What Happens If Settlement is Delayed by a Buyer?
During a property sale, a purchaser is often faced with a difficult question: What happens if the buyer delays settlement? While it is not always possible to avoid the delay, there are ways to deal with this issue. First, a vendor may extend the settlement date by offering the purchaser an extension of up to two weeks. However, this extension is rarely granted and in some cases, the seller may choose to extend the settlement date even longer. The purchaser has the right to terminate the contract and receive their deposit if the vendor does not meet the settlement date.
If the buyer delays settlement, they can issue a Notice to Complete to the seller. This notice gives the seller additional time to complete the contract, after which the buyer may terminate the contract and claim the deposit. However, if the seller does not agree to an extension, the buyer is unable to collect penalty interest, and may only terminate the contract if the delay exceeds ten days.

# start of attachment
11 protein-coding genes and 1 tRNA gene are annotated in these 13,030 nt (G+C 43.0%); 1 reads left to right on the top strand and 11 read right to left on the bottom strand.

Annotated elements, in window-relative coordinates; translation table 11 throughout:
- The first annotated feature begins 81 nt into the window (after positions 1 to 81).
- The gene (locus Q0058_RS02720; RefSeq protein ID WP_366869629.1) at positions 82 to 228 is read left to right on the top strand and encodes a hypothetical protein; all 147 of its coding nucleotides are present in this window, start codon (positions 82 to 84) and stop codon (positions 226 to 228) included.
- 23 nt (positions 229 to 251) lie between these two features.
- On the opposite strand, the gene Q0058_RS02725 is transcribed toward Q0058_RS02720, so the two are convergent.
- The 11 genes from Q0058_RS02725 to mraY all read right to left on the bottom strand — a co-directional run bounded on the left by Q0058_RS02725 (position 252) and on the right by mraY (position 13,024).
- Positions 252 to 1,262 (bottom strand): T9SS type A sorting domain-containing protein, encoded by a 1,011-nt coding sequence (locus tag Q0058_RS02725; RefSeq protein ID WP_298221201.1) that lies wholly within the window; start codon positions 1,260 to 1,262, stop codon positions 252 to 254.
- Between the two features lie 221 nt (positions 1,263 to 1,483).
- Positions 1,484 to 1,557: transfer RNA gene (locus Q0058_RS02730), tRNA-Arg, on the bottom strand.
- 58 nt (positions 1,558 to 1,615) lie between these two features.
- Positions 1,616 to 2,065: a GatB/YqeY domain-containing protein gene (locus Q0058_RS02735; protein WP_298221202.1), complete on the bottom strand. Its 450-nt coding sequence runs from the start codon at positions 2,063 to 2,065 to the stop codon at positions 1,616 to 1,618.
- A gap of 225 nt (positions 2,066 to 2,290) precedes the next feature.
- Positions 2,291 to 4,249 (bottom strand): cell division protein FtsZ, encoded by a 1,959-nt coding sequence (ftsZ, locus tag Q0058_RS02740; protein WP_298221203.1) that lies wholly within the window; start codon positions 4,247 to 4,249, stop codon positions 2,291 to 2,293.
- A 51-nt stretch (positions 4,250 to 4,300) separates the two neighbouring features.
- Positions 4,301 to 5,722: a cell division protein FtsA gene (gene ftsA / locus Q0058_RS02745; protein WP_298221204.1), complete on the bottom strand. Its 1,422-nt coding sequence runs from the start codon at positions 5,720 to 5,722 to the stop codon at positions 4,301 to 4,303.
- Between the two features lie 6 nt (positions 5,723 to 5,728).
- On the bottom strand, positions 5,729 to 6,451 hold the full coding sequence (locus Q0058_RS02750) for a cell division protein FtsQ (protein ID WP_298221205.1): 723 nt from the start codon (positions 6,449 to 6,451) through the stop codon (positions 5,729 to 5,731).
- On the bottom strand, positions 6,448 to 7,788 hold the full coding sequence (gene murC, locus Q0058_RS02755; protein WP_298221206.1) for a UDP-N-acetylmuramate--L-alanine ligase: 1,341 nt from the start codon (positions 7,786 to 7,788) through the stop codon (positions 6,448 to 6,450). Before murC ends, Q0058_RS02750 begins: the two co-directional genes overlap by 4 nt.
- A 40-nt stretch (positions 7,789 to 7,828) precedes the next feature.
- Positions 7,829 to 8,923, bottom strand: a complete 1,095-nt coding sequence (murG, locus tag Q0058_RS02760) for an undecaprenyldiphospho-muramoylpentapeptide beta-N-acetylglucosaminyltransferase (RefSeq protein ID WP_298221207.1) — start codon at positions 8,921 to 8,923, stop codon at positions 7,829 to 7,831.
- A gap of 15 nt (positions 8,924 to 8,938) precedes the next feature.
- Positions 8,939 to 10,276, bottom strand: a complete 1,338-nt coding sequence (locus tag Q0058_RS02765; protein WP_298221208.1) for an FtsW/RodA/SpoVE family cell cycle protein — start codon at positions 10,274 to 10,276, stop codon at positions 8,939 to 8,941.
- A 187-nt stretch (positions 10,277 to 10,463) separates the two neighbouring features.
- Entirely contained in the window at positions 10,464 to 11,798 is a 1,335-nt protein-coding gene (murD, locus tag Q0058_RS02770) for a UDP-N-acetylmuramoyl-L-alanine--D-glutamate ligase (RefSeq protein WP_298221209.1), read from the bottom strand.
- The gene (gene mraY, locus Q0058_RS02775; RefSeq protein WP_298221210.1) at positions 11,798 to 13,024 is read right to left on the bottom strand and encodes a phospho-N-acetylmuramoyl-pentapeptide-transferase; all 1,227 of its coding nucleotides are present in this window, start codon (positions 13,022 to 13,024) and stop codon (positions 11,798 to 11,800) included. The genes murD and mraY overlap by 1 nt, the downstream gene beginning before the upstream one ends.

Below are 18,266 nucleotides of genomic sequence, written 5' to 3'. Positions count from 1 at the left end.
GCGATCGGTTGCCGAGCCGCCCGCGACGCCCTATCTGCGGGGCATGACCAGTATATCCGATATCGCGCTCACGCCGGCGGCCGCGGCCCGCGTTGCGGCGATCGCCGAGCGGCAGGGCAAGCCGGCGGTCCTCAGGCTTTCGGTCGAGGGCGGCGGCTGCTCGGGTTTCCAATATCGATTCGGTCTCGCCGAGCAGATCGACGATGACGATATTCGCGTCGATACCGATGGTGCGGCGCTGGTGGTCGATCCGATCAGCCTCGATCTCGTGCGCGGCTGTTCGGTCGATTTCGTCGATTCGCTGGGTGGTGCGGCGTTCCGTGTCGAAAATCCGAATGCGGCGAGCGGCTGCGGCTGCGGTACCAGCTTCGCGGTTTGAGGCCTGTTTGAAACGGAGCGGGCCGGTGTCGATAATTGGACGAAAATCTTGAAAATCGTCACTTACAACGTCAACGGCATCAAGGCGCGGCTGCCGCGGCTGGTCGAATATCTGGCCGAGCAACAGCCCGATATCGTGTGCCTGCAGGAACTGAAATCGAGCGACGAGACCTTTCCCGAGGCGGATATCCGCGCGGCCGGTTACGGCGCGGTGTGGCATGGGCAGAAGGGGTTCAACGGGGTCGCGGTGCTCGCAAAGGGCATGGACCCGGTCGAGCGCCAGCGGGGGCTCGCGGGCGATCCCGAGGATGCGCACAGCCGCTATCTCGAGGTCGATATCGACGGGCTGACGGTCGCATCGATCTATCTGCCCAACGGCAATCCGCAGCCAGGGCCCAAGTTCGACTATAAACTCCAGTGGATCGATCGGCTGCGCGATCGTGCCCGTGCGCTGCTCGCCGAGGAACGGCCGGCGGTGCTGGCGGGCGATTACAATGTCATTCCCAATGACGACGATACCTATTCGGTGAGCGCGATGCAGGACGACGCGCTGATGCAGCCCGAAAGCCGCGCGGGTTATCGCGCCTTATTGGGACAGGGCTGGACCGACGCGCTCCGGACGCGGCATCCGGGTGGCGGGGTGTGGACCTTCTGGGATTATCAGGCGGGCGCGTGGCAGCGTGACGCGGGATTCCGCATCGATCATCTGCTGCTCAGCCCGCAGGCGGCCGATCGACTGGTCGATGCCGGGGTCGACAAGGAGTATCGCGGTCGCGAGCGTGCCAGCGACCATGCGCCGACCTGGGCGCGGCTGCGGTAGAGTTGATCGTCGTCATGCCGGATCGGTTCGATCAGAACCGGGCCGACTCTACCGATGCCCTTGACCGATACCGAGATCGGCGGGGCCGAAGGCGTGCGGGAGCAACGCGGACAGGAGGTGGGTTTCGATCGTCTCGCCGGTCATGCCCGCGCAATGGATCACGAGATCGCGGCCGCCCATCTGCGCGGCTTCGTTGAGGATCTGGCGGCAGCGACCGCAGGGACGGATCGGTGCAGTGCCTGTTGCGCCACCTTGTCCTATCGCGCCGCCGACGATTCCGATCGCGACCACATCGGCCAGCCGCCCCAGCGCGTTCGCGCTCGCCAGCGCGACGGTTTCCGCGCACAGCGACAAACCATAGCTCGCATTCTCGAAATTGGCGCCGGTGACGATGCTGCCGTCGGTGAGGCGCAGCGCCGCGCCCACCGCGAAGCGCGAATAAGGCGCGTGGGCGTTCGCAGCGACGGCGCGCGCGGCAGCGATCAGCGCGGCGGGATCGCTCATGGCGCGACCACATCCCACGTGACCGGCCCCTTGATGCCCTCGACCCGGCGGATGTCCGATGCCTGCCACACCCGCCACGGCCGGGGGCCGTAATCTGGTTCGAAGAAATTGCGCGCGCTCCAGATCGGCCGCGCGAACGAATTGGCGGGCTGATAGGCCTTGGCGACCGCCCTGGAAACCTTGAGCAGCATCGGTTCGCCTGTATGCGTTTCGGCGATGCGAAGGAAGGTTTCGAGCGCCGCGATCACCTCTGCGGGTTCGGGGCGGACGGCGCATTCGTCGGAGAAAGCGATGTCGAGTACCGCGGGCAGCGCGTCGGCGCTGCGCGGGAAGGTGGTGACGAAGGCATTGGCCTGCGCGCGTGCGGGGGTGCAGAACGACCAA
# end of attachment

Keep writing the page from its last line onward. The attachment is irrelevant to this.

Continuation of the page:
In Victoria, if a buyer delays settlement, the consequences are far worse. In some cases, the vendor may choose to charge the buyer penalty interest for each day that the settlement date is delayed. In other cases, the buyer can also demand a license agreement, which gives the buyer early access to the property. This way, he or she can move forward with the settlement. However, a delay in settlement may affect the new tenants and their plans to move in.